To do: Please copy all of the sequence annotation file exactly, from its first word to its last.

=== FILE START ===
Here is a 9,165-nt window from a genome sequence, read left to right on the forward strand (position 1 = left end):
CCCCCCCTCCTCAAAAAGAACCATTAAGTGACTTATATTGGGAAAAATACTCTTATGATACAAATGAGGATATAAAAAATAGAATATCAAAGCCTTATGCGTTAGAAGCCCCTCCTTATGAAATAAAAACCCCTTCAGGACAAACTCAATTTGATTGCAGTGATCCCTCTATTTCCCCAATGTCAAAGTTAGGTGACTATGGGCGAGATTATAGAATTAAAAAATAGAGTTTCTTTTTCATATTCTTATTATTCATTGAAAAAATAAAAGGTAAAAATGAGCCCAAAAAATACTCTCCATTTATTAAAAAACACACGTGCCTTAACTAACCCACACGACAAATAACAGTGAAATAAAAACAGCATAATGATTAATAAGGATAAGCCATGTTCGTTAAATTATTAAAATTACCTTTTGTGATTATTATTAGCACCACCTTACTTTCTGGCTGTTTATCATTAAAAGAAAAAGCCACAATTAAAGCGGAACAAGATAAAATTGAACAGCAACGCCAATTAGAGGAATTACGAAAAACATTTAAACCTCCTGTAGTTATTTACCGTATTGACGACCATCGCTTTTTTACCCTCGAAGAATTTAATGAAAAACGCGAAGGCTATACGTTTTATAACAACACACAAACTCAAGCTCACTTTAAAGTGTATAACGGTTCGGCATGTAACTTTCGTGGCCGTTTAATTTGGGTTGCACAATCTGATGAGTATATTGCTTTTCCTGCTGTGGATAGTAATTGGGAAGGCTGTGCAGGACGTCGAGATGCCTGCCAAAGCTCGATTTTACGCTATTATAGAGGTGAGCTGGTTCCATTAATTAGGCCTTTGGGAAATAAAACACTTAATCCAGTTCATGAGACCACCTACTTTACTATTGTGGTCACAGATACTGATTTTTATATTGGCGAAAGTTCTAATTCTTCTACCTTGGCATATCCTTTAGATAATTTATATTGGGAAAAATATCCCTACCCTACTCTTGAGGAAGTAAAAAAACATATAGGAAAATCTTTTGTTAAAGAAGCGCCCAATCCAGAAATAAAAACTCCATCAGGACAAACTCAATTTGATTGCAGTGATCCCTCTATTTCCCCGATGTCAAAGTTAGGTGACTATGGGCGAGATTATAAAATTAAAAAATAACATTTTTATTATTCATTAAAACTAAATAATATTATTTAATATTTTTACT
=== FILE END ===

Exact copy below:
Here is a 9,165-nt window from a genome sequence, read left to right on the forward strand (position 1 = left end):
CCCCCCCTCCTCAAAAAGAACCATTAAGTGACTTATATTGGGAAAAATACTCTTATGATACAAATGAGGATATAAAAAATAGAATATCAAAGCCTTATGCGTTAGAAGCCCCTCCTTATGAAATAAAAACCCCTTCAGGACAAACTCAATTTGATTGCAGTGATCCCTCTATTTCCCCAATGTCAAAGTTAGGTGACTATGGGCGAGATTATAGAATTAAAAAATAGAGTTTCTTTTTCATATTCTTATTATTCATTGAAAAAATAAAAGGTAAAAATGAGCCCAAAAAATACTCTCCATTTATTAAAAAACACACGTGCCTTAACTAACCCACACGACAAATAACAGTGAAATAAAAACAGCATAATGATTAATAAGGATAAGCCATGTTCGTTAAATTATTAAAATTACCTTTTGTGATTATTATTAGCACCACCTTACTTTCTGGCTGTTTATCATTAAAAGAAAAAGCCACAATTAAAGCGGAACAAGATAAAATTGAACAGCAACGCCAATTAGAGGAATTACGAAAAACATTTAAACCTCCTGTAGTTATTTACCGTATTGACGACCATCGCTTTTTTACCCTCGAAGAATTTAATGAAAAACGCGAAGGCTATACGTTTTATAACAACACACAAACTCAAGCTCACTTTAAAGTGTATAACGGTTCGGCATGTAACTTTCGTGGCCGTTTAATTTGGGTTGCACAATCTGATGAGTATATTGCTTTTCCTGCTGTGGATAGTAATTGGGAAGGCTGTGCAGGACGTCGAGATGCCTGCCAAAGCTCGATTTTACGCTATTATAGAGGTGAGCTGGTTCCATTAATTAGGCCTTTGGGAAATAAAACACTTAATCCAGTTCATGAGACCACCTACTTTACTATTGTGGTCACAGATACTGATTTTTATATTGGCGAAAGTTCTAATTCTTCTACCTTGGCATATCCTTTAGATAATTTATATTGGGAAAAATATCCCTACCCTACTCTTGAGGAAGTAAAAAAACATATAGGAAAATCTTTTGTTAAAGAAGCGCCCAATCCAGAAATAAAAACTCCATCAGGACAAACTCAATTTGATTGCAGTGATCCCTCTATTTCCCCGATGTCAAAGTTAGGTGACTATGGGCGAGATTATAAAATTAAAAAATAACATTTTTATTATTCATTAAAACTAAATAATATTATTTAATATTTTTACT